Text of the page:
Dispatch from Boston
Patriots Day in Boston is normally a celebration. The hotels are full, the bars are packed and people often take in the Boston Marathon before heading out to have fun.
I am standing now in what is normally a busy street near the heart of the city, but there's hardly anyone here.
At the end of the street, I can see the flashing lights of a dozen or more emergency vehicles. They have nowhere to go but they sit with engines running.
Six blocks away, police specialists and FBI experts are combing through the wreckage of the twin bombings which hit the end of the famous marathon.
The video is clear, loud and graphic. The crowds cheer and the runners run, summoning the last ounce of energy to carry them across the finishing line. When suddenly, there is a loud thump.
The screams of delight turn to those of fear and terror. A plume of smoke rises into the air as people on the side of the road lurch forward. And before anyone can catch their breath, just a hundred metres away, a second explosion. Louder. Darker. Somehow much more terrifying.
As people rush to help those in need, it is clear there are many injuries. Blood soaks the pavement. Limbs and lives have been lost.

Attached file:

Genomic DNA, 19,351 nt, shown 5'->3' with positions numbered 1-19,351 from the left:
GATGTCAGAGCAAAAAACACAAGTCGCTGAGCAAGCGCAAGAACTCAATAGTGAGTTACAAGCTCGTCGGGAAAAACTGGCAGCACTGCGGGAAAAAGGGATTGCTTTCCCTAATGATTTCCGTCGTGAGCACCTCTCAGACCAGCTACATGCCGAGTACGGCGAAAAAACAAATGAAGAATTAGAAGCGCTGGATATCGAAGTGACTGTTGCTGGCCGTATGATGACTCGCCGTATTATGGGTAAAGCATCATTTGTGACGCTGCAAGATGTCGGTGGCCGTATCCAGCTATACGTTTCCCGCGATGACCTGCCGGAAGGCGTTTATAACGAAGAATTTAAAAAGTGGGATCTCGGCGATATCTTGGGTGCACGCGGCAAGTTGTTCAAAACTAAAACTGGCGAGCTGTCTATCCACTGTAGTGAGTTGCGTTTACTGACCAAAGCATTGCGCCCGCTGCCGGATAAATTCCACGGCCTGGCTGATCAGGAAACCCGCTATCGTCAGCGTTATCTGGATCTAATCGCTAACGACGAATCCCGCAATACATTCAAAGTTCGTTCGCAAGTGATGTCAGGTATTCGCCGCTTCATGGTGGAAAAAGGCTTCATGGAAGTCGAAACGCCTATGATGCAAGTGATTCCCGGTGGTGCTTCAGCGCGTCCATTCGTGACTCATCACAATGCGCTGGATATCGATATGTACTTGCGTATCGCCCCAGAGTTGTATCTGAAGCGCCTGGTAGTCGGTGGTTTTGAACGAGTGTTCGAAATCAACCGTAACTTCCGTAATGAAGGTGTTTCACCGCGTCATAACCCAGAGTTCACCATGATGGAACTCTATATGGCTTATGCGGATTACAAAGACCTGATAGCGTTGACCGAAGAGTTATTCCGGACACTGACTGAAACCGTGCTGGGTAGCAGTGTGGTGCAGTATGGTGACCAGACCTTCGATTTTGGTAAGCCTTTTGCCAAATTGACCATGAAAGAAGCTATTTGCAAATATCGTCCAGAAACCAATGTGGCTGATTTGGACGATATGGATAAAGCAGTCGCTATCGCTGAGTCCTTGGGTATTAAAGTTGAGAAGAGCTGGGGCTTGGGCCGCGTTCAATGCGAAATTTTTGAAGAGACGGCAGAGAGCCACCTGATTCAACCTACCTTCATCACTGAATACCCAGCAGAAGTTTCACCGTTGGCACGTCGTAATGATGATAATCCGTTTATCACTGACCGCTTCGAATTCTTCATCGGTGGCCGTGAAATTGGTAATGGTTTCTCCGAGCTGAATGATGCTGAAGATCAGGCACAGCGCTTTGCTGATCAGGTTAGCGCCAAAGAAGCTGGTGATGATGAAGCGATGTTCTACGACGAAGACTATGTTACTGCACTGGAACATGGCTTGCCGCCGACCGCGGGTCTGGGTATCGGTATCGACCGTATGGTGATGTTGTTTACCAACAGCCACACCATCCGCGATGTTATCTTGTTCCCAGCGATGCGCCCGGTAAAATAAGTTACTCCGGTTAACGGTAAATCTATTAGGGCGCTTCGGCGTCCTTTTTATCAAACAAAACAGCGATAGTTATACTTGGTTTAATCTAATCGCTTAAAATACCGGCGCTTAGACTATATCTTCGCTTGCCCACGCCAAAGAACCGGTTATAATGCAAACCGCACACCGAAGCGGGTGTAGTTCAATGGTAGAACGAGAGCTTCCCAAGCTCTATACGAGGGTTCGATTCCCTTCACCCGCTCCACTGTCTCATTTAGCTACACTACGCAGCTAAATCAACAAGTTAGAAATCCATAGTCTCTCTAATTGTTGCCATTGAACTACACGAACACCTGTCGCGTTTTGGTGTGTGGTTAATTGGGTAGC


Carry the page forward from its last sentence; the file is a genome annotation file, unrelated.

The blasts were not huge, but nails and ballbearings were wrapped around the bombs, cynically and ruthlessly making them much more effective at killing and maiming.
Now comes the investigation. And the inevitable question of who was behind this.
There are those who suspect it may have been a domestic attack. They point to the day – 'Patriots' Day'; that other attacks such as Columbine, Waco and the Oklahoma City bombing all happened in this same week, several years apart. They noticed there was no "chatter" ahead of the event that it may be targeted which discounts the usual suspects.
But the police have identified a 'black or dark skinned man with a foreign accent' that may be a person of interest. The double bombings – with other devices discovered – suggest similarities with attacks seen in Iraq and Afghanistan.
The inquiries into this tragedy will call on every resource they need. And it will be a fast moving inquiry, but it could still take days, even weeks.
When Boston wakes on Tuesday, it will be a different place. There will be more security. There will be more checks and precautions. There will be a wariness of the unusual and the different.
And people will always remember the time when Patriots' Day stopped being a celebration.